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<b>How did you become interested in writing about interbellum Poland?</b>
The Second World War marks an enormous disjuncture in European history and this is particularly true in the case of Poland. The Polish state recreated after World War II was in many ways totally different from the one which preceded it. In contrast to its forbear, the new Poland was ethnically homogenous: it had no Jews, no Ukrainians, no Belarusians, and no Germans. It had lost its aristocracy, its political elite, and a good part of its intelligentsia. When I was growing up
in Poland in this dreary, gray , and different world; a colorful and exotic world, full of different peoples, ideas, perspectives, and possibilities. This early interest in the antebellum period has stayed with me until now.
<b>What kind of challenges did Poland face after it was recreated? What was the political environment like?</b>
Interwar Poland faced enormous challenges, most of which were shared by other Eastern European states. First, was the challenge of introducing democracy to a people with virtually no experience of political liberty. Second, was the problem of dealing with powerful and hostile neighbors, Germany and the Soviet Union, who would ultimately join forces to destroy the Polish state 1939. Third was the question of economic reform--like most countries in Eastern Europe, Poland was a primarily agricultural state desperately trying to industrialize and modernize its economy. And finally there was the so-called “nationalities question.” About 30% of the country’s population was comprised of ethnic minorities, mostly Ukrainians, Jews, Germans, and Belarusians, many of whom did not wish to be the citizens of a Polish state.
<b>Who was Gabriel Narutowicz? How did he become prominent in interbellum Poland?</b>
Narutowicz was an extremely successful Swiss-educated engineer who had left Poland as a young man. Yet he decided to give up his comfortable life in Zurich in order to help rebuild the country of his birth. His vision of Poland was an idealistic one--he envisioned a democratic, progressive, and tolerant state in which different ethnic groups would be able to coexist harmoniously under the rule of law. His rise to prominence boils down primarily to his international experience and personal charm, a combination which made him one of the country’s most successful diplomats.
<b>How strong was anti-semitism in Poland?</b>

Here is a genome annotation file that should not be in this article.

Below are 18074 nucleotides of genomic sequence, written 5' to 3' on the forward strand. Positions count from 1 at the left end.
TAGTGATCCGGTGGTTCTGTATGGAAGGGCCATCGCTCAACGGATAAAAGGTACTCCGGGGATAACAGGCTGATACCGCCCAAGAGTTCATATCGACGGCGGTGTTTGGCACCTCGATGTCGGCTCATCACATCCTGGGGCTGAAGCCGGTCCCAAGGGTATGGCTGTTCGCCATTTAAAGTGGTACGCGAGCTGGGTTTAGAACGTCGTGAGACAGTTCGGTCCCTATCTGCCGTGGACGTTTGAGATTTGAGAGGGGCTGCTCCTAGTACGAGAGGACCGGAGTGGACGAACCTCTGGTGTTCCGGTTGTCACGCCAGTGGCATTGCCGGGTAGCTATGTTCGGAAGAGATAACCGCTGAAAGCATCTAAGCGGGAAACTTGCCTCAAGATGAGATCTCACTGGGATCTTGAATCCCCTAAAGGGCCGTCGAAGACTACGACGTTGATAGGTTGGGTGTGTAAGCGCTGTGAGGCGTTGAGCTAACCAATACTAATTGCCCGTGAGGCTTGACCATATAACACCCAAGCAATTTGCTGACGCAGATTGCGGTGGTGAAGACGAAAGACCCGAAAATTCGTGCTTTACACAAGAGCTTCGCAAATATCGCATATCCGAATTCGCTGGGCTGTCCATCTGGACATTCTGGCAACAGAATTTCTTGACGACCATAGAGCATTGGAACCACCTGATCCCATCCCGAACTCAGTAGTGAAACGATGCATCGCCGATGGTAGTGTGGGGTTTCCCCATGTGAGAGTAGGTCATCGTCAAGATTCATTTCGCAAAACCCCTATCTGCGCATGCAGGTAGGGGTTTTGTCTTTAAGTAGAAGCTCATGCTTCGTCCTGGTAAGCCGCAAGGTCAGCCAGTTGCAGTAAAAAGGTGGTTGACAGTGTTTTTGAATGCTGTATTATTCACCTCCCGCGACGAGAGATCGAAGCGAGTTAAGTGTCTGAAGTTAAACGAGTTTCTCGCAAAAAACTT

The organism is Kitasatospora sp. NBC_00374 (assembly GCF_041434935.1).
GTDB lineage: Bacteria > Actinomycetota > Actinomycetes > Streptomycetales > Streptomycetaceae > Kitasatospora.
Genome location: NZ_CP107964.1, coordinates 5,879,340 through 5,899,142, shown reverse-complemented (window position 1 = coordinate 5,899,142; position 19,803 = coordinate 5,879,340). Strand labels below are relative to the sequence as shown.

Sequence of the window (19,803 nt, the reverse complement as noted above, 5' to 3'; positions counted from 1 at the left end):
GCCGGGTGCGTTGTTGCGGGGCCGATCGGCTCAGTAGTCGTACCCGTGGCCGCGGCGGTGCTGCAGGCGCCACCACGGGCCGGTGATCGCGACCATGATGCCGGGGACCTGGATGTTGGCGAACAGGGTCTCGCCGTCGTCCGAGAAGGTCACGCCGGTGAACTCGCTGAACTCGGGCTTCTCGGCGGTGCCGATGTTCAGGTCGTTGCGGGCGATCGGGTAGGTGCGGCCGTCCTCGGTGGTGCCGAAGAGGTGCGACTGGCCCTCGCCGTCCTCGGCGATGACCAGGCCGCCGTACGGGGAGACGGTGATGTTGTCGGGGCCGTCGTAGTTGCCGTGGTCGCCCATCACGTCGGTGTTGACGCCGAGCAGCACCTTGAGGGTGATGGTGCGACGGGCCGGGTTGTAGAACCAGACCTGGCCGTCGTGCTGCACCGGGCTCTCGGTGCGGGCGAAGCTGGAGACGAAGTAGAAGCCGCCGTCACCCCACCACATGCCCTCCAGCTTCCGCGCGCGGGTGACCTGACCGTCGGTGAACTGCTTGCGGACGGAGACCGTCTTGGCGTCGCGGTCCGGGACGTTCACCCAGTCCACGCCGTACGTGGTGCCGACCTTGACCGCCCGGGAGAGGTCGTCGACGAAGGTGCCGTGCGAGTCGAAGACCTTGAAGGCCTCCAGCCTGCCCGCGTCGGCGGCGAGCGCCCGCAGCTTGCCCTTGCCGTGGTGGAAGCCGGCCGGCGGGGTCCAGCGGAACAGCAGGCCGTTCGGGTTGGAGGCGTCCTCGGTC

<b>Why was Narutowicz nominated for the presidency? He seems to be an unlikely candidate?</b>
There is a myth, still current today, that it was the national minorities, and specifically the Jewish parties, which played the decisive role in bringing Narutowicz to power. Indeed, this is why he was murdered. In reality, however, his election was the result of a series of accidents. One of the things I realized while researching this book is that seemingly random events can play a crucial role in setting off deeper, long-term processes. For example, if a better-known left wing candidate had been elected to the presidency, the story of the election being a “Jewish conspiracy” would have been more difficult for the nationalists difficult to sell to the public. And this may have had important long-term implications for the development of Polish-Jewish relations in the interwar period and beyond.
<b>How did Poland react to his assassination?</b>
The initial reaction was shock and outrage. Even those antisemitic politicians who had stoked the fires of hatred and called the president a “Jewish stooge” initially condemned his murder. But even though no one publicly condoned the assassination, many nationalists portrayed it as a natural reaction to the Jews’ participation in the election. And the murderer was quickly turned into a sort of tragic hero, whose intentions were pure and noble even if his actual actions were misguided.
<b>What surprised you the most when you were researching this project?</b>
I think most surprising was the power and reach of antisemitism, on the one hand, and the existence of such forceful opposition to it, on the other. Interwar European society, and in this case Poland is an exemplar rather than an exception, was extremely polarized. In the end, the nationalists and antisemites won the debate in most countries, but it in the early 1920s the struggle was perhaps at its peak and all options were still on the table.
<b>How would you recommend using your book for a history class?</b>